Economics of Cotton
A National Cotton Council analysis affirms that today’s modern cotton production system provides significant benefits to rural America’s economy and environment.
Healthy rural economies are based on stable farm income, and cotton yields and prices are often among the healthiest of all field crops, vegetable or fruit.
Cotton continues to be the basic resource for thousands of useful products manufactured in the U.S. and overseas. U.S. textile manufacturers use an annual average of 7.6 million bales of cotton. A bale is about 500 pounds of cotton. More than half of this quantity (57%) goes into apparel, 36% into home furnishings and 7% into industrial products. If all the cotton produced annually in the U.S. were used in making a single product, such as blue jeans or men’s dress shirts, it would make more than 3 billion pairs of jeans and more than 13 billion men’s dress shirts.
An often-overlooked component of the crop is the vast amount of cottonseed that is produced along with the fiber. Annual cottonseed production is about 6.5 billion tons, of which about two-thirds is fed whole to livestock. The remaining seed is crushed, producing a high-grade salad oil and a high protein meal for livestock, dairy and poultry feed. More than 154 million gallons of cottonseed oil are used for food products ranging from margarine and cooking oils to salad dressing.
The average U.S. crop moving from the field through cotton gins, warehouses, oilseed mills and textile mills to the consumer, accounts for more than $35 billion in products and services. This injection of spending is a vital element in the health of rural economies in the 17 major cotton-producing states from Virginia to California.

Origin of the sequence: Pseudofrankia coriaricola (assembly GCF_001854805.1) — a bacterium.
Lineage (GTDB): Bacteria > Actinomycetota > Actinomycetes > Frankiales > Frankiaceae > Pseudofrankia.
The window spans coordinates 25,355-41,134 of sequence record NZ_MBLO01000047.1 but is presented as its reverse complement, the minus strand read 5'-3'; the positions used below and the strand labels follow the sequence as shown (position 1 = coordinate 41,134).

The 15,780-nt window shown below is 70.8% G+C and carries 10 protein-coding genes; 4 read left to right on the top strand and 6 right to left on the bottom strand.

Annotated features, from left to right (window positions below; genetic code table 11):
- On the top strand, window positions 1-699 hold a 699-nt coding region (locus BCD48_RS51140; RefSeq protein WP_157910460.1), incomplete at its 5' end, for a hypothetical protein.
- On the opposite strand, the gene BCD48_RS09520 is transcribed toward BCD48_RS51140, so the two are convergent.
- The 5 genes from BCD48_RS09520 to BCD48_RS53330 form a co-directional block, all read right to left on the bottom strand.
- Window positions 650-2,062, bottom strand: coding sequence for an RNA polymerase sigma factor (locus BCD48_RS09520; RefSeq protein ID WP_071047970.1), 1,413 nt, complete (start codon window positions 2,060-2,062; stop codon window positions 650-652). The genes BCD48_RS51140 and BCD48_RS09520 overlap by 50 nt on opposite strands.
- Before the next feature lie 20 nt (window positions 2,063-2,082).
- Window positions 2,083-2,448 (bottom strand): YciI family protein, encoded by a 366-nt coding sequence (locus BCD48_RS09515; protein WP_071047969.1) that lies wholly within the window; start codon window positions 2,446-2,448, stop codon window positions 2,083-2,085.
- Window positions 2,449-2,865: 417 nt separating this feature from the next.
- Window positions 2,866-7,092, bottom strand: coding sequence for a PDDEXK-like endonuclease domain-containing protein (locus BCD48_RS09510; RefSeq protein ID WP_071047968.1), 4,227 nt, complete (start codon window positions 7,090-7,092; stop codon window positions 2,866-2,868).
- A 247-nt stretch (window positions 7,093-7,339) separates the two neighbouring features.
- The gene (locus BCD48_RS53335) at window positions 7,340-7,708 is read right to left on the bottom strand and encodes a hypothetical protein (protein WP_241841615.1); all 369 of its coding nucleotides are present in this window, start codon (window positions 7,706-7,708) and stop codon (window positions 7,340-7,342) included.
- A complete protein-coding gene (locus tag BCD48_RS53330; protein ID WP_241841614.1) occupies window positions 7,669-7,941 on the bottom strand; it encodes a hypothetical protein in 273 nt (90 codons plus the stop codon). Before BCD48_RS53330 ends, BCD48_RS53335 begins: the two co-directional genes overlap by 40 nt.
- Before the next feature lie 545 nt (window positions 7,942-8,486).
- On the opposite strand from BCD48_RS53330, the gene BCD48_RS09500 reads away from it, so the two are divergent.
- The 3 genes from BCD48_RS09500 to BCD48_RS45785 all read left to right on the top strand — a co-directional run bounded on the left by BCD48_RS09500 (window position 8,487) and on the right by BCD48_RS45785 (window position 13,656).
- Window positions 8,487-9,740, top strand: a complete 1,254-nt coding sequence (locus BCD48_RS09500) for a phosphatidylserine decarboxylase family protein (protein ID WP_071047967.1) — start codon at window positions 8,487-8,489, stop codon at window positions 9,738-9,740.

The gross dollar value of cotton and its extensive system of production, harvesting and ginning provides countless jobs for mechanics, distributors of farm machinery, consultants, crop processors and people in other support services. Other allied industries such as banking, transportation, warehousing and merchandising also benefit from a viable U.S. cotton production system.
Annual business revenue stimulated by cotton in the U.S. economy exceeds $120 billion, making cotton America’s number one value-added crop.
The farm value of U.S. cotton and cottonseed production is approximately $5 billion.
Overseas sales of U.S. cotton make a significant contribution to the reduction in the U.S. trade deficit. Annual values of U.S. cotton sold overseas have averaged more than $2 billion. Recently, the U.S. has supplied over 10.5 million bales of the world’s cotton exports, accounting for about 37% of the total world export market. The largest customers for U.S. cotton are Asia and Mexico.
Exports of yarn, denim and other U.S.-manufactured cotton products have increased dramatically since the early 1990s, from 1.38 million bale equivalents in 1990, to more than 4 million bale equivalents in 1998.